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Beginner’s Guide to Sensory Bins: Items, Fillers, and More

May 11th, 2020 | by NAPA Team

NAPA Team

May 11th, 2020

Sensory bins are all the rage right now! In this blog, we share our favorite sensory bin ideas, including sensory items and fillers to help bring the best sensory experience to your child!

Sensory Bin Ideas by Pediatric Therapists

Perhaps you’ve seen pictures floating around the internet of Tupperware containers filled with beans or rice and wondered what all the fuss was about. Or maybe you’ve tried to make a few sensory bins of your own but are running out of ideas. Whether sensory bins are a familiar friend or a daunting new endeavor, read on for more information and ideas on how to put together one of these amazing sensory experiences. 

What’s So Good About Sensory Bins, Anyways?

The very best thing about sensory bins is that they are just so much FUN!! As an occupational therapist, one of the things I love to see children doing the most is playing, and sensory bins make kids want to play! Children learn so much during unstructured free play – problem solving, emotional regulation, imitation, social skills, language, fine motor skills, the list is endless. So giving them new experiences in the form of a sensory bin will help them develop and hone so many new skills, all while having a blast! 

Sensory Bins for Children Craving Sensory Input

Besides the fun aspect, this is a great way to provide sensory input for your child (well duh, that’s why it’s called a sensory bin). Many children with sensory processing difficulties require high levels of sensory input to help their bodies stay calm and regulated. Sensory bins offer intense and/or new tactile (touch) experiences, which can give them the input they crave.

Sensory Bins Can Also Benefit Hypersensitive Children

On the flip side, some children are very hypersensitive to certain types of tactile input – perhaps your child is constantly bothered by tags and sock seams, or refuses to touch wet, sticky things like glue or paint. For these children, using a slow and steady approach can help them learn about different textures without pressure. Offer extra tools to start exploring the bin – use tongs and spoons to scoop and pour without having to touch at first, and over time your child can grow more comfortable and may eventually be willing to directly interact. It is important to NEVER force your child to touch a texture – you don’t want to make this a negative experience.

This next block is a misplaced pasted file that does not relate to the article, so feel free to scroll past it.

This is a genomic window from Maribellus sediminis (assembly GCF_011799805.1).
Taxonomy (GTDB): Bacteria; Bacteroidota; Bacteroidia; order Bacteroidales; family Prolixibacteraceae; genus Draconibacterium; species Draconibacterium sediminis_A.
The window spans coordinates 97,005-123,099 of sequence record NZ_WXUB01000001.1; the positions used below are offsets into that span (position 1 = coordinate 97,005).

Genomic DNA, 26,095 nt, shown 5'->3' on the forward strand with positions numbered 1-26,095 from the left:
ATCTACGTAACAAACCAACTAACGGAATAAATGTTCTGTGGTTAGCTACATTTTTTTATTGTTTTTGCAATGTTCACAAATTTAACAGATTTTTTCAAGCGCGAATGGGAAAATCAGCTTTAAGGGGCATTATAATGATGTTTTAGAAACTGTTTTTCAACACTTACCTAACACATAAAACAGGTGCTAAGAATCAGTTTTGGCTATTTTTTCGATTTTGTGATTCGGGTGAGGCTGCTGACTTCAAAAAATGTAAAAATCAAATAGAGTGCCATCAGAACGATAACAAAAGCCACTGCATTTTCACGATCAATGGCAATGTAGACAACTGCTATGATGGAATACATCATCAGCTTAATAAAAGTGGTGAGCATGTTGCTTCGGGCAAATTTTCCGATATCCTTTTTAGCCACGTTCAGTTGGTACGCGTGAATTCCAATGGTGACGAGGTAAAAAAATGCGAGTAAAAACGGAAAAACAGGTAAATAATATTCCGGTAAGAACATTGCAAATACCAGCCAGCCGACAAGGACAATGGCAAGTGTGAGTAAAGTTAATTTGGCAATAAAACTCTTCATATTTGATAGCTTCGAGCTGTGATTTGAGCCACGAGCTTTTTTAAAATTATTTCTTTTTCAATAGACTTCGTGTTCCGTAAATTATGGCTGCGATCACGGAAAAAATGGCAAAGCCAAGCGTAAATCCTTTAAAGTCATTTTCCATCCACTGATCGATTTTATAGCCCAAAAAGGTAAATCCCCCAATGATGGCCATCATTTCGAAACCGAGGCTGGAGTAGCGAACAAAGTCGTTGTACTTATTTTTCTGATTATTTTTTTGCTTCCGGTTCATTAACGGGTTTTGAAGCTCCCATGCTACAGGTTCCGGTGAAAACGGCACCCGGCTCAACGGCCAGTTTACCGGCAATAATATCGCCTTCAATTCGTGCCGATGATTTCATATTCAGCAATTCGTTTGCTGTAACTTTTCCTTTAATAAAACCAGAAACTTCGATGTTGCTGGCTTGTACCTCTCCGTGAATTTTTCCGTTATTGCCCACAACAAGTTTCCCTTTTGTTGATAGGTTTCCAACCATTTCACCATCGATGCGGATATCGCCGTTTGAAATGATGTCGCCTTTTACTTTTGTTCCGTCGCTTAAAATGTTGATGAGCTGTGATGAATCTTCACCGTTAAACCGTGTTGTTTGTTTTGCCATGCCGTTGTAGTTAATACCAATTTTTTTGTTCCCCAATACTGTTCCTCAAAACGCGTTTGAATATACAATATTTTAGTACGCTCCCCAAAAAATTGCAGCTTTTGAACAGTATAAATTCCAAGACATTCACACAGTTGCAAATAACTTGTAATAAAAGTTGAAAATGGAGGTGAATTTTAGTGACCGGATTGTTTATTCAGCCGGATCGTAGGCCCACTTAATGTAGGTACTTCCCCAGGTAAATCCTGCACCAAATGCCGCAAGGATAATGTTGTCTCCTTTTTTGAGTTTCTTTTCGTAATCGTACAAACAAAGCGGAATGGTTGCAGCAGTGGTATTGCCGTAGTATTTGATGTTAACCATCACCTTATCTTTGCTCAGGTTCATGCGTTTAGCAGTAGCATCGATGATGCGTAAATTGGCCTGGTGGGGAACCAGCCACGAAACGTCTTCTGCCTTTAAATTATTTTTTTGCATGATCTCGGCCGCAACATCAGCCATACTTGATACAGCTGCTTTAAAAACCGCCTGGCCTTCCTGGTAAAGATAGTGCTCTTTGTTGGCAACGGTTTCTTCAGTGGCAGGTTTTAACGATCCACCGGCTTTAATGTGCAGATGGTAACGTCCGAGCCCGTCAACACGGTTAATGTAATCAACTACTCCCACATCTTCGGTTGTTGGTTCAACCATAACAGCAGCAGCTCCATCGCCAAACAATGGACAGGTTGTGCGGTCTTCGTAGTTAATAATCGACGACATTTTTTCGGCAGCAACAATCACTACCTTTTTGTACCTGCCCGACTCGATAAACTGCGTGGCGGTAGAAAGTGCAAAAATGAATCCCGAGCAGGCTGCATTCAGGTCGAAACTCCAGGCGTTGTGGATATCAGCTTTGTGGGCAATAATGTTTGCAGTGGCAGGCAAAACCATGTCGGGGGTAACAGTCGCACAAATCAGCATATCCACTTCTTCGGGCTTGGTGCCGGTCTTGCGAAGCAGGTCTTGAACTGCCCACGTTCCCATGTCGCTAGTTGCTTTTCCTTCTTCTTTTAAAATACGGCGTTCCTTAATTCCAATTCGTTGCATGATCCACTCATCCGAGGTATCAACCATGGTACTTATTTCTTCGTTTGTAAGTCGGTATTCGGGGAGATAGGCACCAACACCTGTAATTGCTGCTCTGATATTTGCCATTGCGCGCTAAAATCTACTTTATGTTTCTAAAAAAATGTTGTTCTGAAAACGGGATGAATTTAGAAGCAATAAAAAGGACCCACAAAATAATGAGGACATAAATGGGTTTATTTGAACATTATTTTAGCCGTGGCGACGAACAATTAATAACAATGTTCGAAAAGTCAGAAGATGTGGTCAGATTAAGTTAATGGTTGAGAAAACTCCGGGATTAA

Sensory Items and Fillers We Recommend

Now that you know WHY sensory bins are so amazing, take a gander at our list of sensory items to put inside your DIY sensory bin. This list is by no means exhaustive – use these ideas to get your gears turning! 

 

The basic components of any sensory bin are:

  1. A large washable container 
  2. One or more fillers 
  3. Sensory toys and tools to go inside!

 

Dry Sensory Bin Fillers

These dry fillers are great for reusable sensory bins. Remember that you can use things you already have around the house as sensory items for kids!

  1. Dry rice, beans, and/or pasta 
  2. Unpopped popcorn 
  3. Sand 
  4. Cotton balls 
  5. Shredded paper 
  6. Raffia/crinkle grass 
  7. Corn Meal 
  8. Craft feathers for a feather sensory bin
  9. Packing peanuts 
  10. Beads 
  11. Gardening soil 
  12. Leaves 
  13. Birdseed 

 

Sticky or Wet Sensory Bin Fillers

These tend to be messier – more mess, more sensory input!

  1. Cloud dough 
  2. Kinetic sand 
  3. Homemade “snow” (mix equal parts cornstarch and baking soda, then slowly mix in water to get desired texture) 
  4. Water 
  5. Soap foam (mix 2 tablespoons dish soap, ¼ cup water and food coloring(optional) in a blender) 
  6. Water beads 
  7. Shaving cream 
  8. Oobleck (Click for the recipe!)

 

Sensory Tools and Toys

  1. Small plastic toys to hide and search for 
  2. Tongs, tweezers, and spoons 
  3. Measuring cups and bowls 
  4. Silicone muffin cups 
  5. Ice cube tray 
  6. Magnifying glass 
  7. Whisk, sieve, colander (for water-based bins) 
  8. Funnel 
  9. Cookie cutters and molds 
  10. Fake gems and rhinestones 

Find Additional Sensory Activities and Resources in the NAPA Blog:


About NAPA Center

At NAPA, we take an individualized approach to therapy because we understand that each child is unique with very specific needs. For this reason, no two therapeutic programs are alike. If your child needs our services, we will work closely with you to select the best therapies for them, creating a customized program specific to your child’s needs and your family’s goals. Let your child’s journey begin today by contacting us to learn more.

TAGS: Blogs, OT